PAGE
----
I’ve just looked at the top four apps on Victoria’s AppMyState comp – the winners were announced tonight – and they’re marvellous. Really natty, fresh and (it seems well done, though I’ve not put them through any very rigorous testing.) What’s happening here is something a little akin to what happened with various bits of utility deregulation, particularly telecommunications. The government remains to provide utility or pubic public good service – the bit that is funded by governments and that wouldn’t be done without them, but, just as we figured that the market for phone handsets could be competitive even if making the wires competitive was more problematic, so these apps show that the non-government sector can build great interfaces between government and the community.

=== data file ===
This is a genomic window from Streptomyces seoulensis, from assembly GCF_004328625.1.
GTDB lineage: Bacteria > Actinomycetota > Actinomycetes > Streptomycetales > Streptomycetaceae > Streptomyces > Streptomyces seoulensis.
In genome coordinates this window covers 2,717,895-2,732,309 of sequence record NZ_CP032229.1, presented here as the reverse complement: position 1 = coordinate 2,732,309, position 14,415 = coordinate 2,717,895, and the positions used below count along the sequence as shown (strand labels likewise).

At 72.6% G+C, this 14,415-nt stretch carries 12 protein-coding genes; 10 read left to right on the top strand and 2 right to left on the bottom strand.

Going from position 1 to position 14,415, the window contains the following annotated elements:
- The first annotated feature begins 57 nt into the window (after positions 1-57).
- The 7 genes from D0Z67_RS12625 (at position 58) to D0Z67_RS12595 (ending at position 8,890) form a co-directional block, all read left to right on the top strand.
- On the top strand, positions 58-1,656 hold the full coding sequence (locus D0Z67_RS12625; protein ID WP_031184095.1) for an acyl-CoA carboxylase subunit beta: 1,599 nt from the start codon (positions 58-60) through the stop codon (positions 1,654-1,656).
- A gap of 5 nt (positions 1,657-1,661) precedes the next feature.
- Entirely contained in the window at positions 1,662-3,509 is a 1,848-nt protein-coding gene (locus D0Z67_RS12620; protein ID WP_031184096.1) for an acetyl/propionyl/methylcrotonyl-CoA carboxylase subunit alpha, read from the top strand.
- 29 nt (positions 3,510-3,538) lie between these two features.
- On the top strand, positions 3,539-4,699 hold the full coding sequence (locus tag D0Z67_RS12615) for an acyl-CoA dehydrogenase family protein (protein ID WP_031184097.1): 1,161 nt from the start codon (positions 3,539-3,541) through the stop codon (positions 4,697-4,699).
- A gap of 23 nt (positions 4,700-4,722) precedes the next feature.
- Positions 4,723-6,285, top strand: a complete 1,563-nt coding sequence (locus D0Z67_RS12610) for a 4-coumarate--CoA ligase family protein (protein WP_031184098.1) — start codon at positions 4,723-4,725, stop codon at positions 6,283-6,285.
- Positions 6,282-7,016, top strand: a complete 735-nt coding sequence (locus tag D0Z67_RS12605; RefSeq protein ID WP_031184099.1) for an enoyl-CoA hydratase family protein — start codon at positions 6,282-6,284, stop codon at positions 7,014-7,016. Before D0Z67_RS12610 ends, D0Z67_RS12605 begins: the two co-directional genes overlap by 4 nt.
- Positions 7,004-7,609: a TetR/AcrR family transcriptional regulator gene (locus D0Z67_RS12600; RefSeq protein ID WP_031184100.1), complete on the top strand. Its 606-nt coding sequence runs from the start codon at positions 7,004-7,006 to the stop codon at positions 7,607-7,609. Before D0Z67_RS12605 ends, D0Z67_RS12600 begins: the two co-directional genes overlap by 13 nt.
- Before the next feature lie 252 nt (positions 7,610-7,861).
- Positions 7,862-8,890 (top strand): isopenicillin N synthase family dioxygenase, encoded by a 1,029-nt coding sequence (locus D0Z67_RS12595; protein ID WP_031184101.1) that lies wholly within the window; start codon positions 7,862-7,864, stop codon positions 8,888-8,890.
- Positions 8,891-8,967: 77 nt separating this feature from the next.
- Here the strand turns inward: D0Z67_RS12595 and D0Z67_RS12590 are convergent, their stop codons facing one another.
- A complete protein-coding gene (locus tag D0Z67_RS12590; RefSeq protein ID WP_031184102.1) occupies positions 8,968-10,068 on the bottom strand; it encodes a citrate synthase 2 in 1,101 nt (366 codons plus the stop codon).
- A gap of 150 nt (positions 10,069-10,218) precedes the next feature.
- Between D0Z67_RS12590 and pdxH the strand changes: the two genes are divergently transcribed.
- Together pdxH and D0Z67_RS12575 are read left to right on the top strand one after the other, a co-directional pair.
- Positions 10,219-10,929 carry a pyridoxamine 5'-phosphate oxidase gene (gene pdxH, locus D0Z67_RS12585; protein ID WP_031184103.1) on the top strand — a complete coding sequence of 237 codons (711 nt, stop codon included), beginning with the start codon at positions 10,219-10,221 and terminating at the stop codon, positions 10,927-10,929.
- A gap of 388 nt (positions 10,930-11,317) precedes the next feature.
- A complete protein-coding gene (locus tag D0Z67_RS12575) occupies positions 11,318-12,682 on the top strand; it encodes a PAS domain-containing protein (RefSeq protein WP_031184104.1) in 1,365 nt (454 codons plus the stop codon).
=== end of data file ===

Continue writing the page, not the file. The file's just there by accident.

FixMyStreet in the UK may have been the forerunner of this trend, though readers may have other examples – and there are probably pre-internet examples or analogies I’ve not thought of. But now we have a crimespotting app which looks great, and a fancy way to figure out various transport options – Transportle. And there are many more.
So this is not some gimmick, it’s a great way to improve the interface between governments and the community. But the other thing that struck me when I attended the mashup events that we put on in the Government 2.0 Taskforce is the energy and goodwill and the way in which letting people from outside play around can turn up possibilities that were pretty much invisible to the people inside the organisations.
Anyway, congratulations to the winners for their terrific creations.